We focus on the processing-structure relationship of thin films and nanostructures grown by ion-assisted or ionized physical vapor deposition.
These technologies rely on the presence of energetic ions playing a key role in determining the growing film microstructure. Ions can provide
- an amount of energy per material atom which is much larger than the energy provided by any other processes in materials and
- the directionality via momentum transfer resulting in oriented structures.
We explore these properties of the ion-solid interaction at the interface with thin film growth as well as phase separation phenomena, with the aim to achieve substantial control over thin film microstructure and morphology. Examples include the formation of oriented metallic nanocolumns in a carbon matrix or a self-organization process which leads to a periodic compositional nanopattern in composite films.
We cooperate with our partners to explore the fascinating properties of such (multi)functional nanomaterials.
We employ non-destructive ion beam probes to quantitatively determine the changes in composition and depth distribution of the near surface layers induced by thin film growth, thermal or thermochemical treatments. Currently we are aiming at integrating the ion beam probes with conventional laboratory analysis tools in a cluster tool. This combination allows obtaining a comprehensive view on the structural changes after different structure and property evolution stages.
Thin films of metal oxides play crucial roles in a number of contemporary and emerging technologies which require materials combining several functionalities. The present activities covers th investigation of materials for two large groups of applications:
transparent electrodes: thin film photovoltaics, solid state lighting, flat panel display technology
optical thin films: antireflection coatings, interferential filters, etc.
In order to improve the efficiency of thin film solar cells the functionality of transparent electrodes (TE) should be extended well beyond a combination of low electrical resistivity and high optical transmittance. In this case TE material should have:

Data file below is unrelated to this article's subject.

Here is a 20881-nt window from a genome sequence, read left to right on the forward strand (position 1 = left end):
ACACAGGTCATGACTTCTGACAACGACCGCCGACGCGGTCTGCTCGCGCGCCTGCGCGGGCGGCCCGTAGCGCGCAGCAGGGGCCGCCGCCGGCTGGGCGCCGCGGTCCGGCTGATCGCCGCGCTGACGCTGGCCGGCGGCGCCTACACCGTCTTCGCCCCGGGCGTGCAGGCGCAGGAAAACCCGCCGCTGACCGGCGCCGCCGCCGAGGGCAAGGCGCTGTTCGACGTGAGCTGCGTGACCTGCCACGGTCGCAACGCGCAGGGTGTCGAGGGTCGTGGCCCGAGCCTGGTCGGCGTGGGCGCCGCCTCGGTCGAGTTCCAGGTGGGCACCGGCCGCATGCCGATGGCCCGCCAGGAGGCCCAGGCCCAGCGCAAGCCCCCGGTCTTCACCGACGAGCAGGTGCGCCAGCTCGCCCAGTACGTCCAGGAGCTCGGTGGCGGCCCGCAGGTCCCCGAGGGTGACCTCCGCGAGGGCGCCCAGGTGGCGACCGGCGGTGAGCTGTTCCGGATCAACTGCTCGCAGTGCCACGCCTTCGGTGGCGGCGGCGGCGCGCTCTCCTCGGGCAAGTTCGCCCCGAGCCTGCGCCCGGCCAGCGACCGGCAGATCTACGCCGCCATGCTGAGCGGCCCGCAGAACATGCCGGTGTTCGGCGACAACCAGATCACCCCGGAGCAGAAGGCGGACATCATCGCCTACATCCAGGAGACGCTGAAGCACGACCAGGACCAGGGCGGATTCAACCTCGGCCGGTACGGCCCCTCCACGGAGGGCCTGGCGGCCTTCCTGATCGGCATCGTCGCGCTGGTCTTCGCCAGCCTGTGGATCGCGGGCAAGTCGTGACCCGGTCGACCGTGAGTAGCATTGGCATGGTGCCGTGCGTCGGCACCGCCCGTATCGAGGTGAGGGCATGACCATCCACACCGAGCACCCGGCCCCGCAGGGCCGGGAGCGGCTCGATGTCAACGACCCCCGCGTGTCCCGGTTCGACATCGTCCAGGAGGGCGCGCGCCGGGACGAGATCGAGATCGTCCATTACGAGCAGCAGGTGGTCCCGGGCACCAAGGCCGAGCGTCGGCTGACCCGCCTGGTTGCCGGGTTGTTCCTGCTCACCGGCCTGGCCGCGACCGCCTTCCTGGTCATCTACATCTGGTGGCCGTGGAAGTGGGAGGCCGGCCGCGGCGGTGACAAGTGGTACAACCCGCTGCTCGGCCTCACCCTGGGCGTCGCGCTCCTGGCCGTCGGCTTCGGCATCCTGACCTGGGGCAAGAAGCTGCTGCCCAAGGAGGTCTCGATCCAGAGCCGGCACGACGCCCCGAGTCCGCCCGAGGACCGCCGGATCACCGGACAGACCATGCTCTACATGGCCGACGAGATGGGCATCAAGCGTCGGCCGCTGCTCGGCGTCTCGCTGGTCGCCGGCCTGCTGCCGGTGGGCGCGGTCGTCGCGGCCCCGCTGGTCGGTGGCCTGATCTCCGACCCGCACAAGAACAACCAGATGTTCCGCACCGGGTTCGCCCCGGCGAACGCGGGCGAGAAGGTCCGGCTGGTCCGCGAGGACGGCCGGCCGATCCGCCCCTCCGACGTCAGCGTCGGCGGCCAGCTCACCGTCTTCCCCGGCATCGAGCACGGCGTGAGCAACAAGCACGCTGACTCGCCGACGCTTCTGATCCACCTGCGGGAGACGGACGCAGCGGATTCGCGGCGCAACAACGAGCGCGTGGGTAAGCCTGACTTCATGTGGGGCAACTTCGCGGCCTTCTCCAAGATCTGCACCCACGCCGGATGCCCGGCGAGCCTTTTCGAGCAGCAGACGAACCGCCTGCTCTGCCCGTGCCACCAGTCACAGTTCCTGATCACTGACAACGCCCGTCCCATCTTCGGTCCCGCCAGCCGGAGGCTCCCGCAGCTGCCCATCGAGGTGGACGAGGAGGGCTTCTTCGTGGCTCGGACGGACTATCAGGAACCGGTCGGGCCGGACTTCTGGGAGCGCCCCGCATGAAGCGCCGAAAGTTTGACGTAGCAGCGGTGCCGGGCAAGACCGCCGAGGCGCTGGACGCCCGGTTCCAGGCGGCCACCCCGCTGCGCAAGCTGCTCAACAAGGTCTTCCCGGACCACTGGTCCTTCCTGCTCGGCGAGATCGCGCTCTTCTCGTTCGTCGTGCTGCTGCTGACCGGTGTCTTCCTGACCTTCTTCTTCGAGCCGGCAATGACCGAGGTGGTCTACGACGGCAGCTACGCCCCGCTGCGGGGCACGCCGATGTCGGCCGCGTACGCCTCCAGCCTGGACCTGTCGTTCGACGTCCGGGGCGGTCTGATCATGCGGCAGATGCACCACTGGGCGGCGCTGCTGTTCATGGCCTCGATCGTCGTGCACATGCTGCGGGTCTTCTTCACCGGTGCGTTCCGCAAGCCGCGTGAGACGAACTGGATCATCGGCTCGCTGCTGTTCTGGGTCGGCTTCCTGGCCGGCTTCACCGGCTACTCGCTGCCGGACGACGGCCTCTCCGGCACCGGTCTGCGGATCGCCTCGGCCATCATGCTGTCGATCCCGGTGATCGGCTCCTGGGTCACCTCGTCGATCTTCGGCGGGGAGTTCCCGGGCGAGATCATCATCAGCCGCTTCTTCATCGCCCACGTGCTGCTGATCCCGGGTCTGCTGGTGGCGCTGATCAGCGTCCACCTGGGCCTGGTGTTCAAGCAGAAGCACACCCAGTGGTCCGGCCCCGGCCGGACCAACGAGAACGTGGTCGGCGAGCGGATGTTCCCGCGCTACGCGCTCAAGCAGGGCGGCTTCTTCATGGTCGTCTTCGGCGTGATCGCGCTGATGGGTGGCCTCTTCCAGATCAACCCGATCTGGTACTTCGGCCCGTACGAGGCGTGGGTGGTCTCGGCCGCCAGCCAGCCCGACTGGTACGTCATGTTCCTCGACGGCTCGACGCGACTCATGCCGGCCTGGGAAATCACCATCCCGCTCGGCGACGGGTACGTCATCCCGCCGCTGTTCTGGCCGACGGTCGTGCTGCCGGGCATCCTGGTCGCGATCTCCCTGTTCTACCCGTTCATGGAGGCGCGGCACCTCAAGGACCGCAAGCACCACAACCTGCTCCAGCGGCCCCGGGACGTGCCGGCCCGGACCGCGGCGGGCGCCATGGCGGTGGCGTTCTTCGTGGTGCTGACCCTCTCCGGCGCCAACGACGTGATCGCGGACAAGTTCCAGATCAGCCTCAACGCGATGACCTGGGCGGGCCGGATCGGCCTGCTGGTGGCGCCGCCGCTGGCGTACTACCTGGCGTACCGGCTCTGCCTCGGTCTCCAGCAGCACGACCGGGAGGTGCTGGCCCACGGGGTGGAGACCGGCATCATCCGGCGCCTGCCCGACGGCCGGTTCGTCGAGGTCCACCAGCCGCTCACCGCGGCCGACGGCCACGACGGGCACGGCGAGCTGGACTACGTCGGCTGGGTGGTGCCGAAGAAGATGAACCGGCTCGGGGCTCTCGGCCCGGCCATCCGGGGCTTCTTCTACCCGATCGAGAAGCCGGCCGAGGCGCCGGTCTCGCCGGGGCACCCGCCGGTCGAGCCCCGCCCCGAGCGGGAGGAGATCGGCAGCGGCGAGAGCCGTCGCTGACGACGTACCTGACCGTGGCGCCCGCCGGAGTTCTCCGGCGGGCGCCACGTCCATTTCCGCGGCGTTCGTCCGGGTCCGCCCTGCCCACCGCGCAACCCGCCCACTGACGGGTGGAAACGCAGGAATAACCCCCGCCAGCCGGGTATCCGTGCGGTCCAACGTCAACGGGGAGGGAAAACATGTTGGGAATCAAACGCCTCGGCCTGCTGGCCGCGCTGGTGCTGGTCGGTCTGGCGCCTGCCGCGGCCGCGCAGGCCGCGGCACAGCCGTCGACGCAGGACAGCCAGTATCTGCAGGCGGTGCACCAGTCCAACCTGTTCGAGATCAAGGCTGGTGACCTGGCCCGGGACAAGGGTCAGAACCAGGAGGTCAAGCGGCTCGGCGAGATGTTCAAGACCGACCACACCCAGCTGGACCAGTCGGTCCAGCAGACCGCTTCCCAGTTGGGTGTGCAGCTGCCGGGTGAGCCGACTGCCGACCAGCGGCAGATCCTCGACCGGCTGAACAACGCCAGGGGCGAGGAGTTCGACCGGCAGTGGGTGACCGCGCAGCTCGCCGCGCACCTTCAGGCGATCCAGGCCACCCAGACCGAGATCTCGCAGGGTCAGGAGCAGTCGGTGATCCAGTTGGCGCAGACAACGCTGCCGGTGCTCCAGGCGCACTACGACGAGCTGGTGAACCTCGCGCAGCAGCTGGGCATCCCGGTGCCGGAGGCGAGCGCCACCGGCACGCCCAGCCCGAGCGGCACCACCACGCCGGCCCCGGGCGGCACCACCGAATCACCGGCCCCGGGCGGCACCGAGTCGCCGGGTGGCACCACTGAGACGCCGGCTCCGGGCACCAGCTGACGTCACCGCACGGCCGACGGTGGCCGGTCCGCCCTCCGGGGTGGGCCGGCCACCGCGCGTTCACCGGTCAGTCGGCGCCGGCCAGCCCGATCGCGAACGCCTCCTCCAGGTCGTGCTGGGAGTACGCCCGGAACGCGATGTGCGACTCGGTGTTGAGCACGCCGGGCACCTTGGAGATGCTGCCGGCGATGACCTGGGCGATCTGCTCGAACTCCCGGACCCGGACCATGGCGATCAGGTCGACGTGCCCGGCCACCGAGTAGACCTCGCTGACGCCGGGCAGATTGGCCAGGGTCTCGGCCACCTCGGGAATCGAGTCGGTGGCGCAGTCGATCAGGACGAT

- high optical transmission also in the near IR spectral range
- defined surface morphology and work function for efficient light trapping and charge collection
- good thermal and chemical stability
- low-cost and low-temperature growth process.
Another set of functionalities is required for optical applications:
- high refractive index and low extinction coefficient
- high homogeneity
- low mechanical stress and high environmental stability.
Our studies aim at achieving the required multifunctionality in films of transparent conducting oxides (TCOs) for applications as TE (In2O3, SnO2 and ZnO) and in transition metal oxides, such as Nb2O5, Ta2O5, and HfO2 for optical applications.
Our goal is to create the scientific knowledge relevant to the sustainable energy management by employing ion-based (nano)material synthesis and analysis approaches. The current activities on oxide films are aimed at:
achieving new combinations of functionalities of metal oxide thin films grown by magnetron sputtering, and
reaching physical limits of the performance of these materials
The activities focus on improving the basic understanding of formation and doping mechanisms of TCOs based on ZnO and In2O3. The present research also includes the investigation of transition metal oxides growth processes in order to control the properties through changes in morphology and structure. A number of in-situ characterization techniques is available to get insight into the relation between the magnetron plasma properties and the physical properties of growing films.